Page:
Exploring the Abandoned Kentucky Mine





Exploring the Abandoned Kentucky Mine



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Length seconds: 5m 27s

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Coal is the official state mineral of Kentucky.


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About: Exploring the Abandoned Kentucky Mine


Why is there a mine names "Kentucky" In California?
I think I know what tunnel you are talking about. As you walk up towards the Kentucky Mine, there is what appears to be a flooded mine entrance next to the road. At first glance, it looks like a spring. It's just a pool of water about 8 inches deep. Air bubbles come up from the bottom of the pool every 15 seconds or so, and topo maps show this spot as an adit. So....I think this is the flooded entrance you might've entered long ago.
Frank, this is very interesting. In August 1978 I explored the Contact Tunnel, 1540 feet long, which was part of the Kentucky Mine Group, according to the 1963 SD County Mines Report. It was flooded all the way from the portal to the end, I was prepared and brought inner tubes and paddled in. Near the end of the "tunnel" I walked (sloshed) and fell into a flooded winze. Climbed out OK but was soaked in red mud. But your video shows no flooding or winze at all.Are these seperate mines?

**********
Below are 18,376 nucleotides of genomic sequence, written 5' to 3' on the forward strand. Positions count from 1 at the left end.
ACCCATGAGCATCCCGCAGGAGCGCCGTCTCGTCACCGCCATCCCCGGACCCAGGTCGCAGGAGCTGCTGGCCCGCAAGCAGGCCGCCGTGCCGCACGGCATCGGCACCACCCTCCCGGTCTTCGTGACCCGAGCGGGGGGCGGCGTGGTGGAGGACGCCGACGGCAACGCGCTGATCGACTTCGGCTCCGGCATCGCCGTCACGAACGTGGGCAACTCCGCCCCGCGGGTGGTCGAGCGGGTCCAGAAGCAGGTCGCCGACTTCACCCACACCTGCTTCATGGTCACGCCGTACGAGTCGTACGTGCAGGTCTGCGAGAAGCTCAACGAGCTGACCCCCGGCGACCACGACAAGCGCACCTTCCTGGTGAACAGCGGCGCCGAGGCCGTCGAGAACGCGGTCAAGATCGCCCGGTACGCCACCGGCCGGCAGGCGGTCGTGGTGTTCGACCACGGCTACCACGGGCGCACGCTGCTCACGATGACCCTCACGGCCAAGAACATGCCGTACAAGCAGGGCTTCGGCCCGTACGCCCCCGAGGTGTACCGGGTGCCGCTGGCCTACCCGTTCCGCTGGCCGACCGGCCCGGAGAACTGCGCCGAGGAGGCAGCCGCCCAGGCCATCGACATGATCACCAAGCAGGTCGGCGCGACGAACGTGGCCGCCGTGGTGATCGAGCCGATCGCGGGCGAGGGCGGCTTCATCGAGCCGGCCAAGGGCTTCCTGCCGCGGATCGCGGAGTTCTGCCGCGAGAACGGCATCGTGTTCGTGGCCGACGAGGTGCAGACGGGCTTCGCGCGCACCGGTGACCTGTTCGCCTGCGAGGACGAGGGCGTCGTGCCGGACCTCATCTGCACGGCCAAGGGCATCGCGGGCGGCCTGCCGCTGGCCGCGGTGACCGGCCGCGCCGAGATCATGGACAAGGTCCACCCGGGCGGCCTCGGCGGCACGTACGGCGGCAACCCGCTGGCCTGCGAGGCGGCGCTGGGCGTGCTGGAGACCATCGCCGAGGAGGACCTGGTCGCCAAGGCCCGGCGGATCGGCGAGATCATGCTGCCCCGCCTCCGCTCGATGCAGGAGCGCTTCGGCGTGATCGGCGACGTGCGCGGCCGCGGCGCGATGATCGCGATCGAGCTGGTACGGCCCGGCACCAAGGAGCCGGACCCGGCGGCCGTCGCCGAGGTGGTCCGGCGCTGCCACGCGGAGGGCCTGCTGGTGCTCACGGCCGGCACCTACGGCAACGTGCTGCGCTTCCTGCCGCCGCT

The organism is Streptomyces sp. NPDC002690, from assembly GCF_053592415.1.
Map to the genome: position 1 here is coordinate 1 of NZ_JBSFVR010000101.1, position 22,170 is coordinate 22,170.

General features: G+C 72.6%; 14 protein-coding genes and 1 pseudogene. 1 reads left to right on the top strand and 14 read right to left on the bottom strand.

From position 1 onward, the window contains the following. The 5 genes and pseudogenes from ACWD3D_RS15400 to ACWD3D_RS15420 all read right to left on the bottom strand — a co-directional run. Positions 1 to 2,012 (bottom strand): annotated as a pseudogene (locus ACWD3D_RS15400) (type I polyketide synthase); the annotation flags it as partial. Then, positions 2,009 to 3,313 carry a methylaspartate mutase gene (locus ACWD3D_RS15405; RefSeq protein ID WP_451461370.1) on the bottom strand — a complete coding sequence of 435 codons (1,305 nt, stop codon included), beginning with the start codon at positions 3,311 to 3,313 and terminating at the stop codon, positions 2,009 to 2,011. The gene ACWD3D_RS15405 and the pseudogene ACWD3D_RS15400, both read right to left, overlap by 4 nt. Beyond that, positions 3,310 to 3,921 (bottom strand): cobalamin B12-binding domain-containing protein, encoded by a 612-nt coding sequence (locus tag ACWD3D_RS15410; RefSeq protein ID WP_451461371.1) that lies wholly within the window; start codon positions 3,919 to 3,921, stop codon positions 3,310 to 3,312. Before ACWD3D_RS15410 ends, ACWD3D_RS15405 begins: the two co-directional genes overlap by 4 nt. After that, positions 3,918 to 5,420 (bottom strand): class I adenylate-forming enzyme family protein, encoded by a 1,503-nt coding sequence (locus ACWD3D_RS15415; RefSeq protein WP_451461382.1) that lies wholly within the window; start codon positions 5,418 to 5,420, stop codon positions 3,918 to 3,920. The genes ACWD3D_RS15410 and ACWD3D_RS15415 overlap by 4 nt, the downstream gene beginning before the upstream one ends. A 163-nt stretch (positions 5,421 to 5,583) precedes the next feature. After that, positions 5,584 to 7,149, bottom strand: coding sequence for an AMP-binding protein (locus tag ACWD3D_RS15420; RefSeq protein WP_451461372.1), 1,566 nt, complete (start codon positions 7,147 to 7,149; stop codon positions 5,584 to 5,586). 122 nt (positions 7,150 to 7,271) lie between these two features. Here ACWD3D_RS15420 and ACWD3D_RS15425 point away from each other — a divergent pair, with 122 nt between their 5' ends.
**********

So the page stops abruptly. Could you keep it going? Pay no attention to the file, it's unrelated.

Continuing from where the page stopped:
Interested in how productive it was.
@goldmining12345 These were all very small gold mines from the late 1800s. We enjoy documenting and recording the fast-vanishing mine history in Southern California.
Great videos. But you should wear a respirator and use some sort of air tester.
do you realize how much danger you put yourself in? but i still give it a thumbs up!
Dude you didn't take food and water and extra batteries and probably didn't tell anyone where u were did ya, u need canaries lol if they die then u know the air inside is methane


Coal stock


Coal is extracted from the ground by coal mining, either underground by shaft mining, or at ground level by open pit mining extraction.

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Coal is primarily used as a solid fuel to produce electricity and heat through combustion. World coal consumption was about 7.25 billion tonnes in 2010 The price of coal increased from around $30.00 per short ton in 2000 to around $150.00 per short ton as of September 2008. In early 2015, it was trading near $56/ton.